The visiting Rangers jumped on Rays ace David Price early scoring two runs in the 2nd inning followed by single runs in the 3rd, 4th and 5th innings to build a 5-0 lead. Nelson Cruz and Bengie Molina provided some pop with solo home runs. Molina, who only hit two home runs all season, had a nice afternoon from the ninth spot with three hits, a homer and two RBIs. Texas put ace Cliff Lee on the mound and he picked up right where he left off in last year’s playoffs. Lee went 7.0 strong innings, five hits, one run allowed, 10 strikeouts and zero walks. The Rays had a chance early to get to Lee with bases loaded in the first off three singles, but Lee bore down to strike out Carlos Pena and Rocco Baldelli to end the threat. Lee cruised the rest of the way after that allowing only two hits the rest of the way. Ben Zobrist drove himself in for the only run of the game for Tampa Bay with a solo home run in the 7th inning.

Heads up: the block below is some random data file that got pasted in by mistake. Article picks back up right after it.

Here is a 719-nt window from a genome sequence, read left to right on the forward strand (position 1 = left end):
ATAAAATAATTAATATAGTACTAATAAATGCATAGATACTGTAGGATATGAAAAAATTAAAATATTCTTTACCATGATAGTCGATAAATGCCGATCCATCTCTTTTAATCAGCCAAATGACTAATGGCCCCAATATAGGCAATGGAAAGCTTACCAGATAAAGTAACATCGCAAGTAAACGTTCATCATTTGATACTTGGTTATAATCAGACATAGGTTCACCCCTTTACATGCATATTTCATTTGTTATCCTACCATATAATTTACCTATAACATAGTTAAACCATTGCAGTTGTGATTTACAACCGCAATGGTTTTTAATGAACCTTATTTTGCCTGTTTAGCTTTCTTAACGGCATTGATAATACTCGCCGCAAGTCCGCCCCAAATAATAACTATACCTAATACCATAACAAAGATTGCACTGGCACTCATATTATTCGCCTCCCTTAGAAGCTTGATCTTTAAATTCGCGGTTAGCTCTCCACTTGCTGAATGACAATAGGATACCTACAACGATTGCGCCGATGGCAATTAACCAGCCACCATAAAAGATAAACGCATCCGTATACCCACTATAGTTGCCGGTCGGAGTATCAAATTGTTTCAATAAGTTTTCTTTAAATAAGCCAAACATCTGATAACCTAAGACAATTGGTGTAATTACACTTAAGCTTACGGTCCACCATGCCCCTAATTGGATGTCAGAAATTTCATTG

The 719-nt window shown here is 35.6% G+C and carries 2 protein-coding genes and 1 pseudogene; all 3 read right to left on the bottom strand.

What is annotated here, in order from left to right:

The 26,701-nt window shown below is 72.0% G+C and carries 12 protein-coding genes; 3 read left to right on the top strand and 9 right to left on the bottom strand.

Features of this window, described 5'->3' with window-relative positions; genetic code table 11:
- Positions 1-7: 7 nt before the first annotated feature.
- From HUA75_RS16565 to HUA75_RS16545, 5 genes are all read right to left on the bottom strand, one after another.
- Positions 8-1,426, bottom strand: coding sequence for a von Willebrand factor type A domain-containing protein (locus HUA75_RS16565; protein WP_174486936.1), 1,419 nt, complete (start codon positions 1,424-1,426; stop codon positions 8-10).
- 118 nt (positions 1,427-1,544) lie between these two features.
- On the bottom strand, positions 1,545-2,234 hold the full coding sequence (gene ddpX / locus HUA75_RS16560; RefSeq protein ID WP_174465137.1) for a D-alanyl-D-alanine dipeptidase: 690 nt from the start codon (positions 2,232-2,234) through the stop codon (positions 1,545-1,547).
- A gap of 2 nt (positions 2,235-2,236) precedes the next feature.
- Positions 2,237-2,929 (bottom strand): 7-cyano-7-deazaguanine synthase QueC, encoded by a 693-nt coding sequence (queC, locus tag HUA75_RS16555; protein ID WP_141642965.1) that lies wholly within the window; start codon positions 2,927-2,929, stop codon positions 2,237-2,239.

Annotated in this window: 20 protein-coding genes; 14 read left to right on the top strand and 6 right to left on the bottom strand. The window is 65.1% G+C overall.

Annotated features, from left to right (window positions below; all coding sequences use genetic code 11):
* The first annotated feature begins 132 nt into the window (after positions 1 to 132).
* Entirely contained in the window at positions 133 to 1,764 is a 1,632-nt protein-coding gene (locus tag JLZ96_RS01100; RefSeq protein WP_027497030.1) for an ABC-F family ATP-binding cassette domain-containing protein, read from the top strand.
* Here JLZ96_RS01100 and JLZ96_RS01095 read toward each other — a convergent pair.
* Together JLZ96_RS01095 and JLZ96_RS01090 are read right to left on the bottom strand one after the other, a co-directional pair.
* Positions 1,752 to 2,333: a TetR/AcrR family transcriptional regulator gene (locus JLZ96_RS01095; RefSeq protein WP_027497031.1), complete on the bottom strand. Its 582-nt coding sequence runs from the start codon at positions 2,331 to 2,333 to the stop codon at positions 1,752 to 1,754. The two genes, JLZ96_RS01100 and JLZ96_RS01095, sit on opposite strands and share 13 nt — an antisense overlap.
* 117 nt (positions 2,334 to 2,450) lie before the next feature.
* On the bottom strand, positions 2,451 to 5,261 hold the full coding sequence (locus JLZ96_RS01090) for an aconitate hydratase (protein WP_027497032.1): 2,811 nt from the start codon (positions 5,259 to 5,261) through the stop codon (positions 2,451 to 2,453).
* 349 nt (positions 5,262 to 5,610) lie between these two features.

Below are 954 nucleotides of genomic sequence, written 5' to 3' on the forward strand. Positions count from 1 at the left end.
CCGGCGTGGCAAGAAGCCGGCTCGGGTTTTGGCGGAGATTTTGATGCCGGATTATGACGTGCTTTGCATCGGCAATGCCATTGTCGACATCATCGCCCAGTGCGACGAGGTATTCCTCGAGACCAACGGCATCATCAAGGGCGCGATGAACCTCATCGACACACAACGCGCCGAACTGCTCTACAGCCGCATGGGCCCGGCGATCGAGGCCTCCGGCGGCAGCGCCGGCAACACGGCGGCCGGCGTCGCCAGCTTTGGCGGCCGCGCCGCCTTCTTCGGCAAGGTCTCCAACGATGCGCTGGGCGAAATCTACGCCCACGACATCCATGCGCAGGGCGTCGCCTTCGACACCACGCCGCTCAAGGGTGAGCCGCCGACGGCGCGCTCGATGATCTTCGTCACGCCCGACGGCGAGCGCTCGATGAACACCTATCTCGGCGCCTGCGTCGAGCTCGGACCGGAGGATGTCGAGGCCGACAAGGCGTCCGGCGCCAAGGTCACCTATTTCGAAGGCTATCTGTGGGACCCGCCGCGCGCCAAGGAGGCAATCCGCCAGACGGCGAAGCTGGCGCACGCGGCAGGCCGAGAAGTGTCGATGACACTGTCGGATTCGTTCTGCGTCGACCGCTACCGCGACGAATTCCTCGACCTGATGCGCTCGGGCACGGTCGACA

Game 1: Yankees 6, Twins 4
The Yankees just own the Twins in postseason play. The Twins built a 3-0 lead and appeared to finally get a leg up on the Yankees, but things fell apart quickly in the top of the sixth as the Bronx Bombers finally got to Francisco Liriano with RBI singles by Robinson Cano and Jorge Posada followed by a two-run triple by Curtis Granderson to give the Yankees a 4-3 lead. After the Twins tied it in the bottom of the inning, it wasn’t tied for very long as Mark Teixeira launched a two-run bomb off reliever Jesse Crain to give the Yanks a 6-4 lead. The bullpen took over from there as Mariano Rivera worked a four out save to close the door on the Twins in Target Field, the first outdoor postseason game in Minnesota since 1970. C.C. Sabathia picked up the win in a laboring start (112 pitches in 6.0IP) with four runs (three earned) allowed through 6.0 innings. Michael Cuddyer provided the early fireworks for Minnesota with a two-run blast in the second.